This is not meant to be overly informative, but I found it interesting and I thought some of you might feel the same. Every now and then I’ll do some browsing around trying to find minor league careers of players who are doing what Mike Stanton is doing. This is a lot harder than it sounds, as there nothing like Baseball References Play-Index or even league registries. Tack on the fact that Stanton’s power is notoriously rare, and finding comparable minor league players is very difficult.
Well, I was looking at Ryan Howard‘s comparable players (Since Ryan Howard is a possible future comparison for Mike Stanton), and came across one name that surprised me how well it matched up: Jim Gentile.
Take a look at how closely Jim Gentile’s age 19-20 season matched up against Stanton’s age 18-19
Gentile was a year older, and Stanton spent more time in AA, but it’s amazing how close their batting average and power numbers match up. The biggest issue with this though is that strike outs and walks were not recorded back then. Was Gentile’s average an issue because of strike outs, or because of BABIP? We can’t know.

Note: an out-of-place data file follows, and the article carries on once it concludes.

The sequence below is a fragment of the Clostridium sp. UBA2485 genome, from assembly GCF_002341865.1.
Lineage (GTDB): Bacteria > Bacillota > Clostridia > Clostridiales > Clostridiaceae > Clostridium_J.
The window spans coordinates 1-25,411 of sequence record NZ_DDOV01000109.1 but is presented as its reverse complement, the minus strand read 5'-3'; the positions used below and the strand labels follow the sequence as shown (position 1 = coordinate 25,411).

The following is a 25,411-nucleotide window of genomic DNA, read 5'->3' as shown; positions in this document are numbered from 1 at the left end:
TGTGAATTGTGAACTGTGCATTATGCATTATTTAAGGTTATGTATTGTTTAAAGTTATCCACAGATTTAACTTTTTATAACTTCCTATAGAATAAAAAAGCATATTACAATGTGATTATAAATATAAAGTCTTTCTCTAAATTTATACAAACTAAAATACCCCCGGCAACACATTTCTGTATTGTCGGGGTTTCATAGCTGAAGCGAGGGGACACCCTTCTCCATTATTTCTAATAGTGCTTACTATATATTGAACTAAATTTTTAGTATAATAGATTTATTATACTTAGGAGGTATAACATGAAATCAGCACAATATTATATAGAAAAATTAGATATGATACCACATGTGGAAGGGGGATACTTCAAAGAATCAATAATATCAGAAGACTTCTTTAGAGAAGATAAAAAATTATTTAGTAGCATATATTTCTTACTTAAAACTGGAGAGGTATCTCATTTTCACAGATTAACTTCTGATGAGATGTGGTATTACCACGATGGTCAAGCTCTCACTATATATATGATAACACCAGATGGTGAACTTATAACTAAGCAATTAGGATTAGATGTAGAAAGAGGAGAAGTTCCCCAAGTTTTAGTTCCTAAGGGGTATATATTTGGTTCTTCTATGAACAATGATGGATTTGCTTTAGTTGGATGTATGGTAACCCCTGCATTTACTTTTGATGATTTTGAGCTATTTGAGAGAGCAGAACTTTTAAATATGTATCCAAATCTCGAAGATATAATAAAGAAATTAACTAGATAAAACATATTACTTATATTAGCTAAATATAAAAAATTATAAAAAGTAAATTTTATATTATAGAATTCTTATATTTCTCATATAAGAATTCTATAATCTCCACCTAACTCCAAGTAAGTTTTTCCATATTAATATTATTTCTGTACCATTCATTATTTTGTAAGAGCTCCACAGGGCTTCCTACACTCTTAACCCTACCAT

Gentile became a MLB regular at age 26, even though he’d continue to demolish the minor leagues . He’d play for 7 seasons, putting up a very impressive .260/.368/.468 slash line, good for a 141 wRC+. To put that in comparison to this day and age, Ryan Howard’s career wRC+ is 141 (not surprising how Gentile came up as a comparison for Howard). How does his MLB career compare to what my current Stanton projection is? One thing to remember is the time period he played in (the 60′s), so rather than posting the strait peripherals, I’ll be posting the % above league average (For Stanton, I’ll use ML average for past 3 seasons).
As we can see, Gentile has quite the huge advantage in BB and K rates. The question mostly comes down to, can Stanton transform himself into the hitter he was in Jupiter? Doing this would get him around Gentile’s K/BB rates (14% BB rate and 24% K rate would be +61% and +37% over league average respectively).
So becoming Jim Gentile is more of “This is Stanton’s upside” rather than “This is what to expect.” Still, that’s quite the upside. And no Marlin has put up a higher OPS+ than Jim Gentile did in 1961, with a whopping 187. He finished third in MVP voting that year, behind Roger Maris and Mickey Mantle. He picked the wrong season to have a career year.